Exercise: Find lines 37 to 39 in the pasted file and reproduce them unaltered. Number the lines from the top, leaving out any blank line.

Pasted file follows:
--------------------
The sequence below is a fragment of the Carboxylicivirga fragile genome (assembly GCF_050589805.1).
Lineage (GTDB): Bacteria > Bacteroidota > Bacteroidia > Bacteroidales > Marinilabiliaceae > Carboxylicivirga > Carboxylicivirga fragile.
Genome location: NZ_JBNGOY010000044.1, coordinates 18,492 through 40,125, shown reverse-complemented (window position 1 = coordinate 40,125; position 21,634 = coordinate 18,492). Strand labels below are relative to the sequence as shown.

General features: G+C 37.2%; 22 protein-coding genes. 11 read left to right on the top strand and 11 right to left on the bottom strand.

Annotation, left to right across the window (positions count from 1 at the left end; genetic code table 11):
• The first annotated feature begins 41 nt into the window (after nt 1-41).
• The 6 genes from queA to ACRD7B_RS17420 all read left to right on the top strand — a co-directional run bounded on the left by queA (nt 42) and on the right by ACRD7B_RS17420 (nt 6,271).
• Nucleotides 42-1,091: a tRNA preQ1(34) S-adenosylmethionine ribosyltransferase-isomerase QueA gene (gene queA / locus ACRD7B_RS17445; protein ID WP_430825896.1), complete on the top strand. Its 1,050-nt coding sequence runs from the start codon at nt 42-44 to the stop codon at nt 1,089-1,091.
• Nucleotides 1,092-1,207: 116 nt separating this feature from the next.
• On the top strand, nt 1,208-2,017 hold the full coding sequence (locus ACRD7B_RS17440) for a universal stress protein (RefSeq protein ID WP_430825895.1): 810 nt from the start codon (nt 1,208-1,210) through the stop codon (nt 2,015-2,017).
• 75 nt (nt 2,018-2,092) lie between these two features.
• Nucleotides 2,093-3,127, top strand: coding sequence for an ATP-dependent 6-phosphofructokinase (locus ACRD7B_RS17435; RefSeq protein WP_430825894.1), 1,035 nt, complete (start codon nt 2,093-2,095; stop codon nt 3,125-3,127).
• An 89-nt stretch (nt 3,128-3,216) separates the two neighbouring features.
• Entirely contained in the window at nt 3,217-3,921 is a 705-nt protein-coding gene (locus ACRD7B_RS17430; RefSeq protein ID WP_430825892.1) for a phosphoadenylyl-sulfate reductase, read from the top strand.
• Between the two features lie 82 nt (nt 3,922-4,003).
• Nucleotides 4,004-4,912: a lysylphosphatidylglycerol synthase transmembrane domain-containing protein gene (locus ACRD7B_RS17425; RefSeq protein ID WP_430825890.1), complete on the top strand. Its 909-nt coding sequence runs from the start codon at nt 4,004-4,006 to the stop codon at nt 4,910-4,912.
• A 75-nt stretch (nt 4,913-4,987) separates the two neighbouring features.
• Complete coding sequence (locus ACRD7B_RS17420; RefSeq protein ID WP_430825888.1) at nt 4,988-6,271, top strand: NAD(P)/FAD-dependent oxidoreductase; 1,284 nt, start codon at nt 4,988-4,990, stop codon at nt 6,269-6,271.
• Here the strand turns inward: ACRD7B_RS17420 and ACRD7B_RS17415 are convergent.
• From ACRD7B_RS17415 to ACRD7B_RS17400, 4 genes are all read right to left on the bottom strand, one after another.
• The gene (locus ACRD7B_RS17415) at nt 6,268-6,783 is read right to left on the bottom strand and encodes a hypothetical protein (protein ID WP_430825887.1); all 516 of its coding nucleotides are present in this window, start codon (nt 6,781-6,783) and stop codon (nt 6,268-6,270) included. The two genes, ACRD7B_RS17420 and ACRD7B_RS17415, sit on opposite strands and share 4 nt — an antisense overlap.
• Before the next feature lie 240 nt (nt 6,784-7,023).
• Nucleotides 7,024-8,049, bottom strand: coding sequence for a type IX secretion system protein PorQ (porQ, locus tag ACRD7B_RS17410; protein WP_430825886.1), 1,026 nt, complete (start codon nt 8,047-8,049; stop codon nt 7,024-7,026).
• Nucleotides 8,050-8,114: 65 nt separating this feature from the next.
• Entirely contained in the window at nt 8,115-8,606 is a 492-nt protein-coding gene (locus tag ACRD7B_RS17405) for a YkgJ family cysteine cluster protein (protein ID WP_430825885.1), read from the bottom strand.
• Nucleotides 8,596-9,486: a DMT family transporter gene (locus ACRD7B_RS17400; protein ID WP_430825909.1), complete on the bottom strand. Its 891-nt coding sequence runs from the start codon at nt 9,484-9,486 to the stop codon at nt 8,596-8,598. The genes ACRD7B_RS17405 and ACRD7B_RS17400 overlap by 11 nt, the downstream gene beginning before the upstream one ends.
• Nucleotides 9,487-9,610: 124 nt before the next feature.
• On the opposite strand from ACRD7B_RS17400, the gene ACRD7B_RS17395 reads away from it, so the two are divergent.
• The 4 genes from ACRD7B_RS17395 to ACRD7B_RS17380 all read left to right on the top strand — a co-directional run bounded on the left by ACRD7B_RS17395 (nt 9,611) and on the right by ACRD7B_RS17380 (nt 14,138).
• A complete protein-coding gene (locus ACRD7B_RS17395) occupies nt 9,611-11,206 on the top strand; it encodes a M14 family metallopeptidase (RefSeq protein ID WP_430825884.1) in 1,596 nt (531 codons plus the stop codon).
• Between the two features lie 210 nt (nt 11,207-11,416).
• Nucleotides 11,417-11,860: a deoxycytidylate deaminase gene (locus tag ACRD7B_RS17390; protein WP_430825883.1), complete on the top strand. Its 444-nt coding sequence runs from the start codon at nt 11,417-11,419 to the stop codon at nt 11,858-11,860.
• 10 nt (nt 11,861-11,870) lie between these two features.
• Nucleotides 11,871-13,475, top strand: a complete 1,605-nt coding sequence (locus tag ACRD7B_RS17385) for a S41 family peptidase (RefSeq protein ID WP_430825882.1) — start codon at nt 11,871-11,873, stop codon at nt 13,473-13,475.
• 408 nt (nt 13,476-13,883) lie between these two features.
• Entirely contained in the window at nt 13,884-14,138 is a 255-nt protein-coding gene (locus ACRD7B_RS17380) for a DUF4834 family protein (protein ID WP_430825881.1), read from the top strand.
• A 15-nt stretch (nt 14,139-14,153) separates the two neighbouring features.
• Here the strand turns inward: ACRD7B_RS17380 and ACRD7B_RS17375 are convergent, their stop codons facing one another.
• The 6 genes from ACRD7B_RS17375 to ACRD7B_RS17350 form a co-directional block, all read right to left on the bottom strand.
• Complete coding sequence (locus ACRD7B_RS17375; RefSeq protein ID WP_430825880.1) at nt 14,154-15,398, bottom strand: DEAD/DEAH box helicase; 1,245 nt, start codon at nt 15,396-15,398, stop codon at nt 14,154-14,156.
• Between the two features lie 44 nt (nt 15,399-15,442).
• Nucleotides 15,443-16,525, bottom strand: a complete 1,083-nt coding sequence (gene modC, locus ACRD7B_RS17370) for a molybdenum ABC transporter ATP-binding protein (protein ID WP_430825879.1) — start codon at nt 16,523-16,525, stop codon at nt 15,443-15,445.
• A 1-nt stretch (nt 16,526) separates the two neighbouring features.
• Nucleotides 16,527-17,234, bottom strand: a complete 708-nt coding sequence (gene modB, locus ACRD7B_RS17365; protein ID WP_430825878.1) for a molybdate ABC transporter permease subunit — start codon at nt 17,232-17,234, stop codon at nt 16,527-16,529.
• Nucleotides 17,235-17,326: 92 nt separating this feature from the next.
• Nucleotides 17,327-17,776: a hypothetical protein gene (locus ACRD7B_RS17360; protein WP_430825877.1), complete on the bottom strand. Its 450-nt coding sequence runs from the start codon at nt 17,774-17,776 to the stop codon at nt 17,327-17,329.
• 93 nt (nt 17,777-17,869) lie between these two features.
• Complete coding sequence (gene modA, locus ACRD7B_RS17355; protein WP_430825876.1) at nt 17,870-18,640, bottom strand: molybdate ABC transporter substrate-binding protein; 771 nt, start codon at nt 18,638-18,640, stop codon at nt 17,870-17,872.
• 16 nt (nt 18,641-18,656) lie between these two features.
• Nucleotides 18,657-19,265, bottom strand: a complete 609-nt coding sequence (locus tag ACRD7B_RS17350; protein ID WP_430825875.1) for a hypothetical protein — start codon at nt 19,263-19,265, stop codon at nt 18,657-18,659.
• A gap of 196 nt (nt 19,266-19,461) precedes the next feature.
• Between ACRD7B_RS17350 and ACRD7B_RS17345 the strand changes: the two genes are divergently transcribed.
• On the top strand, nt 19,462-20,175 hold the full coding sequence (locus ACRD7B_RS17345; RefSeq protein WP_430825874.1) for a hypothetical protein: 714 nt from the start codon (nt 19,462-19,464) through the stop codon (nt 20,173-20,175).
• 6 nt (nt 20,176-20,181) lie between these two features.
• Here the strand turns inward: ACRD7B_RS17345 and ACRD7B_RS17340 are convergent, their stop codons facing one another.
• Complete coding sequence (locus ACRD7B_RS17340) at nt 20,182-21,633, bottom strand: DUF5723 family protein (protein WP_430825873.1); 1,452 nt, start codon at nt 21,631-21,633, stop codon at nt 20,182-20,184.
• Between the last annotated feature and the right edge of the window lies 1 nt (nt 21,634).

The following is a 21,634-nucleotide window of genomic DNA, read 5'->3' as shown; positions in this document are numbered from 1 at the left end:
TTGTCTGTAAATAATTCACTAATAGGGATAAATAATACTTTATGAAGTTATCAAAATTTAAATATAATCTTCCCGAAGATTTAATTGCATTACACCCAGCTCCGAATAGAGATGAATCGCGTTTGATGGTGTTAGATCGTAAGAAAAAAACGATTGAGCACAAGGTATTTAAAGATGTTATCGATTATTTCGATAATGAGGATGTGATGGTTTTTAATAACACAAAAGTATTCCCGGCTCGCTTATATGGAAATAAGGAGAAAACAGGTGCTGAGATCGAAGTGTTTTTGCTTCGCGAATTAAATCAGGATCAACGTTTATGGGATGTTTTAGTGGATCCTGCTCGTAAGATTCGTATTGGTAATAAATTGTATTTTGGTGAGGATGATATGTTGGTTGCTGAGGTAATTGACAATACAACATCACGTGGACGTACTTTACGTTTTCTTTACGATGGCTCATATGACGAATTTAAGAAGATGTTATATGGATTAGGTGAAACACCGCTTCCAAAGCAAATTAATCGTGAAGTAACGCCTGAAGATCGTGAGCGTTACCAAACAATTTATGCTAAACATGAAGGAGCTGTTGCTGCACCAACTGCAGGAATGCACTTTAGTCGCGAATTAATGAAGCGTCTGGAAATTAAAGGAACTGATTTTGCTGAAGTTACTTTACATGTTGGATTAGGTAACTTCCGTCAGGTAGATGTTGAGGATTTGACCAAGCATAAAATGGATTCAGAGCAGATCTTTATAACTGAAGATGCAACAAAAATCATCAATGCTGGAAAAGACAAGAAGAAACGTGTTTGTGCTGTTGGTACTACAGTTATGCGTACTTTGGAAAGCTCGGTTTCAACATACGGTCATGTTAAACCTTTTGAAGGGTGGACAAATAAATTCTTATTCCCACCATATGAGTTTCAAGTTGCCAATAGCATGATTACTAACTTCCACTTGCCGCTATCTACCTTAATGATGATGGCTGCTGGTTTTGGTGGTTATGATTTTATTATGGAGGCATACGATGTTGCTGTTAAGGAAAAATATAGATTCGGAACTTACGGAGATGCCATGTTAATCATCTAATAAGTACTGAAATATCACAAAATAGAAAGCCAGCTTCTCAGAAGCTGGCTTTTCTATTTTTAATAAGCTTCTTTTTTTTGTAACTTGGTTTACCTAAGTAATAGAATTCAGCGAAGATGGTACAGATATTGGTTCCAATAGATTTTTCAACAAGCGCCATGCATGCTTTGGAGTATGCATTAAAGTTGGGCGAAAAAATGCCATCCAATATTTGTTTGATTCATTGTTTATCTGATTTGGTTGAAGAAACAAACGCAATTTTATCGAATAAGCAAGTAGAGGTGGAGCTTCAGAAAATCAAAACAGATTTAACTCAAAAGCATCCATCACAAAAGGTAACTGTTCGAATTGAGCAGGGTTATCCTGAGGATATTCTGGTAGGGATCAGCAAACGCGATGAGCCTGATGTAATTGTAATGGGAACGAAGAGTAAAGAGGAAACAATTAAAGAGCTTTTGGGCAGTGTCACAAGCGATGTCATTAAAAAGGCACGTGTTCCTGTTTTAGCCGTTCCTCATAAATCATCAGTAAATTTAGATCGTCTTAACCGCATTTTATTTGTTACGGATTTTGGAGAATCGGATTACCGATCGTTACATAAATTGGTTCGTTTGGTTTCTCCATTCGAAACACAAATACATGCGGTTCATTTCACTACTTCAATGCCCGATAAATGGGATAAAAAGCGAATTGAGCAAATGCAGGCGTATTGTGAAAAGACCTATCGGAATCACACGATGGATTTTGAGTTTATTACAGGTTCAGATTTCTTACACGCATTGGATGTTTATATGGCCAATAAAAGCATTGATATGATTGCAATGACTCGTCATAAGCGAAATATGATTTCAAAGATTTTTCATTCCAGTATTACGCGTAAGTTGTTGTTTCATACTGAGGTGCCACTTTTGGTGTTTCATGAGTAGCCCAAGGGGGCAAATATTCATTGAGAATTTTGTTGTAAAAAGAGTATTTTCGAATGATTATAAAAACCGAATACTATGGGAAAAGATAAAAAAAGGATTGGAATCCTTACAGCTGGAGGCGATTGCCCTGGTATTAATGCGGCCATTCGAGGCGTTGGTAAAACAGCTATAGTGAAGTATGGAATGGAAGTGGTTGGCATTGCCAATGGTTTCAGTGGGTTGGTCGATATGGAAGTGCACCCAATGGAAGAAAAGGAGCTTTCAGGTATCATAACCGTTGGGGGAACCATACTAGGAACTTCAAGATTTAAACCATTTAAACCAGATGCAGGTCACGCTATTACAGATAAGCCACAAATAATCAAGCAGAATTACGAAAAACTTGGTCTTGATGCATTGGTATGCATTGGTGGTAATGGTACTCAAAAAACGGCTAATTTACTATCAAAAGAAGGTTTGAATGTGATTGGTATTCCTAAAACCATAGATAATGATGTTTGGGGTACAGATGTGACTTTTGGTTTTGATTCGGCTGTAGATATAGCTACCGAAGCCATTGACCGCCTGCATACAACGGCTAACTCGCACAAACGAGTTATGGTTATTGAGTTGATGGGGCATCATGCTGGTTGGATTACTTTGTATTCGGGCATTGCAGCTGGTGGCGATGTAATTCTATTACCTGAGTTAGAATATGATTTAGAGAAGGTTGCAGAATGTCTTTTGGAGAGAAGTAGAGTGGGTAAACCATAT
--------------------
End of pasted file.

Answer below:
• A 15-nt stretch (nt 14,139-14,153) separates the two neighbouring features.
• Here the strand turns inward: ACRD7B_RS17380 and ACRD7B_RS17375 are convergent, their stop codons facing one another.
• The 6 genes from ACRD7B_RS17375 to ACRD7B_RS17350 form a co-directional block, all read right to left on the bottom strand.